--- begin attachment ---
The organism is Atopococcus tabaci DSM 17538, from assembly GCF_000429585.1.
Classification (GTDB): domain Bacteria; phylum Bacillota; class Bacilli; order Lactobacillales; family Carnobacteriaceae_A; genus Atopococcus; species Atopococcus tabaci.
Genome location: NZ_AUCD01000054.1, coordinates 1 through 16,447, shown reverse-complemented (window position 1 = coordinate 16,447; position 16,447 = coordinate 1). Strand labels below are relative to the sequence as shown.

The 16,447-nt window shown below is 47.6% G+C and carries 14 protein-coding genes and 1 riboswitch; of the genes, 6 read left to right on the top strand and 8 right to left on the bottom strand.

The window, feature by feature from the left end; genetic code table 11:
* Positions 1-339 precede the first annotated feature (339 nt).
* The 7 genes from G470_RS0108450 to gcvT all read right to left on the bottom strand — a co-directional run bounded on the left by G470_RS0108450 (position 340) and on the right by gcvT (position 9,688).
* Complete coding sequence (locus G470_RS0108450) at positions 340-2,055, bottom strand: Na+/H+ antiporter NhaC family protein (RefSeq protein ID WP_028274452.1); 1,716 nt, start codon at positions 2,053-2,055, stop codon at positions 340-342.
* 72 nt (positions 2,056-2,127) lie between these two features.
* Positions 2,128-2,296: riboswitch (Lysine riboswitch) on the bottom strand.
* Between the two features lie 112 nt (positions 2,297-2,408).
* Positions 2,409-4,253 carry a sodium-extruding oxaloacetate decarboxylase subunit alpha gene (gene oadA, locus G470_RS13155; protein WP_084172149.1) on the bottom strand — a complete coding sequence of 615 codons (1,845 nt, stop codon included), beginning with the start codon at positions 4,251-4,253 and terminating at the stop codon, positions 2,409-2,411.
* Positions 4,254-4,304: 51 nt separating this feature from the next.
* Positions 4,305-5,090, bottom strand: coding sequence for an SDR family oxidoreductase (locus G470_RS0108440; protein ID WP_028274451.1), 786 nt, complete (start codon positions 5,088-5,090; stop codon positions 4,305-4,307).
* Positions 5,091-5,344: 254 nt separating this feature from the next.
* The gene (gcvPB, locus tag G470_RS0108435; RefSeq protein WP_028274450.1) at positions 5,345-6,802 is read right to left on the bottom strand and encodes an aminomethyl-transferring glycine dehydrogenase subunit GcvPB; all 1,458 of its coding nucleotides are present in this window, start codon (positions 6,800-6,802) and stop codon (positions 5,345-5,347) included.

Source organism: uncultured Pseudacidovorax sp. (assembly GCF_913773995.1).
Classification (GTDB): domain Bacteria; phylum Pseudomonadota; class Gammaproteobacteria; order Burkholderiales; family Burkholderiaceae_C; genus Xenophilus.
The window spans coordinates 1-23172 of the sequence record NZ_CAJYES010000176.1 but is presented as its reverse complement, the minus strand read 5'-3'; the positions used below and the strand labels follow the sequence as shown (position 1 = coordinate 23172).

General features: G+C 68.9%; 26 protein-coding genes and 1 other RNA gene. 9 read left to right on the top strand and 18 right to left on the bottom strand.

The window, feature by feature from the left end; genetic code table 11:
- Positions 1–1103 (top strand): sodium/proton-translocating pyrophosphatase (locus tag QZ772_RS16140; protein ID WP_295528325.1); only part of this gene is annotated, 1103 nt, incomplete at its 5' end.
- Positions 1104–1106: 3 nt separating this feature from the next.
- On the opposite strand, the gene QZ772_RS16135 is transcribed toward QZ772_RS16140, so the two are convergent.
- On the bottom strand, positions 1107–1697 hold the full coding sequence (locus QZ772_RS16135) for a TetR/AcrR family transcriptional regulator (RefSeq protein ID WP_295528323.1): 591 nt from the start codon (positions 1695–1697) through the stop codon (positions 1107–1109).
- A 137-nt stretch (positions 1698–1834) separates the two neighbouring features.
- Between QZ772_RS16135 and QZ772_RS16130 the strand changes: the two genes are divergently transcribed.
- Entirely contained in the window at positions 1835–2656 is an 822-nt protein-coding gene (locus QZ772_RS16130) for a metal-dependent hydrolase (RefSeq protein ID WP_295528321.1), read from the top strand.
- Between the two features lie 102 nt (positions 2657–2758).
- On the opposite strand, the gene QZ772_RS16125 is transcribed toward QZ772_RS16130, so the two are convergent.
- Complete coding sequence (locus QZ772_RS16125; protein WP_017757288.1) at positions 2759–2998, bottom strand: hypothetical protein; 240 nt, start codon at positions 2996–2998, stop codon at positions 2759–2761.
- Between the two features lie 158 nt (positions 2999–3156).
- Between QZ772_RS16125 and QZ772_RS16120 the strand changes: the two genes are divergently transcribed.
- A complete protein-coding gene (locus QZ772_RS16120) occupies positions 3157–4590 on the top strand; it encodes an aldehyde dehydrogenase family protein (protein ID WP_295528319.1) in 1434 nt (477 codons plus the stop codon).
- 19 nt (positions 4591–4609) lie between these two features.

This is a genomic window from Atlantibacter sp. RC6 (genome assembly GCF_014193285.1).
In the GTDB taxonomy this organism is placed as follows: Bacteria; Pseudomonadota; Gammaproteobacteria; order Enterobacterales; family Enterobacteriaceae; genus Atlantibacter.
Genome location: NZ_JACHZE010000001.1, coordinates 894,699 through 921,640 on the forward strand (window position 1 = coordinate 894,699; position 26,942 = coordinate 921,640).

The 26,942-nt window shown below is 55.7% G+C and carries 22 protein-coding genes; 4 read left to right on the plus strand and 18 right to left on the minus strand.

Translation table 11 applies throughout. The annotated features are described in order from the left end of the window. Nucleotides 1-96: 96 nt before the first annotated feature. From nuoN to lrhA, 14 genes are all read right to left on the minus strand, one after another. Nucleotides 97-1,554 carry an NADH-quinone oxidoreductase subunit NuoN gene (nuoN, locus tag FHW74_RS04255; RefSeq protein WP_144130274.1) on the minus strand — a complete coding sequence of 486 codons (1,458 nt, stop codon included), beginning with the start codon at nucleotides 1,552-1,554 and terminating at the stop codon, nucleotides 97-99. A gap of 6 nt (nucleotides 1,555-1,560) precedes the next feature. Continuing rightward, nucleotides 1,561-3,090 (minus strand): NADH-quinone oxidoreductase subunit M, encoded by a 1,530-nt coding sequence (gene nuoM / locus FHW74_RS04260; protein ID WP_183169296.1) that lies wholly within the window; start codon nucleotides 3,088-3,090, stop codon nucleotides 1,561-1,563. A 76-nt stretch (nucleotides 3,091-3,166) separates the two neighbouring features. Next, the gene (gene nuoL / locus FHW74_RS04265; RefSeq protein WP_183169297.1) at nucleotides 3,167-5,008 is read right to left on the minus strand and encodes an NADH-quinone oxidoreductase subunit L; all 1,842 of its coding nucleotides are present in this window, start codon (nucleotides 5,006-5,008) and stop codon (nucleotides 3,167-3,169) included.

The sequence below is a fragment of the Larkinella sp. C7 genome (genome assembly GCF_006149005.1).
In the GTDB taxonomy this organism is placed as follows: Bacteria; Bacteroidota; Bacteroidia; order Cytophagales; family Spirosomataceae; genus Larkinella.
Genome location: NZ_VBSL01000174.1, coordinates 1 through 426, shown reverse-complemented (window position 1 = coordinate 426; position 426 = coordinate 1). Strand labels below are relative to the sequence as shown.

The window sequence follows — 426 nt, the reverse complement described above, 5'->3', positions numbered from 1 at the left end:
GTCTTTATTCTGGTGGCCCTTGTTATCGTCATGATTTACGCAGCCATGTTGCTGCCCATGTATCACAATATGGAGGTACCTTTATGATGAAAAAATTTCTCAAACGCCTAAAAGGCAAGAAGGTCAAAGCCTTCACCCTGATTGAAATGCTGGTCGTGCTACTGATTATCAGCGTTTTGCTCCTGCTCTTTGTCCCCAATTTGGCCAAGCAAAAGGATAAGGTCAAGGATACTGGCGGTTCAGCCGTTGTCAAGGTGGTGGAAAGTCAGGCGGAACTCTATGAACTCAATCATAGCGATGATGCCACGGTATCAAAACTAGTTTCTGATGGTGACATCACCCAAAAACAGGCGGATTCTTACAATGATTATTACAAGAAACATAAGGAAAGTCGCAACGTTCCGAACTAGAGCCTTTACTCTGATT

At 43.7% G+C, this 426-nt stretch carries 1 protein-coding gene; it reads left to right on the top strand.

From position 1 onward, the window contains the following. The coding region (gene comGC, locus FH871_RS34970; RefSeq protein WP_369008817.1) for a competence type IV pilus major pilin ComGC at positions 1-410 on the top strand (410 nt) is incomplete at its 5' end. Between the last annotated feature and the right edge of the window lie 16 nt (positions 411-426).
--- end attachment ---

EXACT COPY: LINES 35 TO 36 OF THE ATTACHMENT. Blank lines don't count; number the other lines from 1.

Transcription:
- 19 nt (positions 4591–4609) lie between these two features.

This is a genomic window from Atlantibacter sp. RC6 (genome assembly GCF_014193285.1).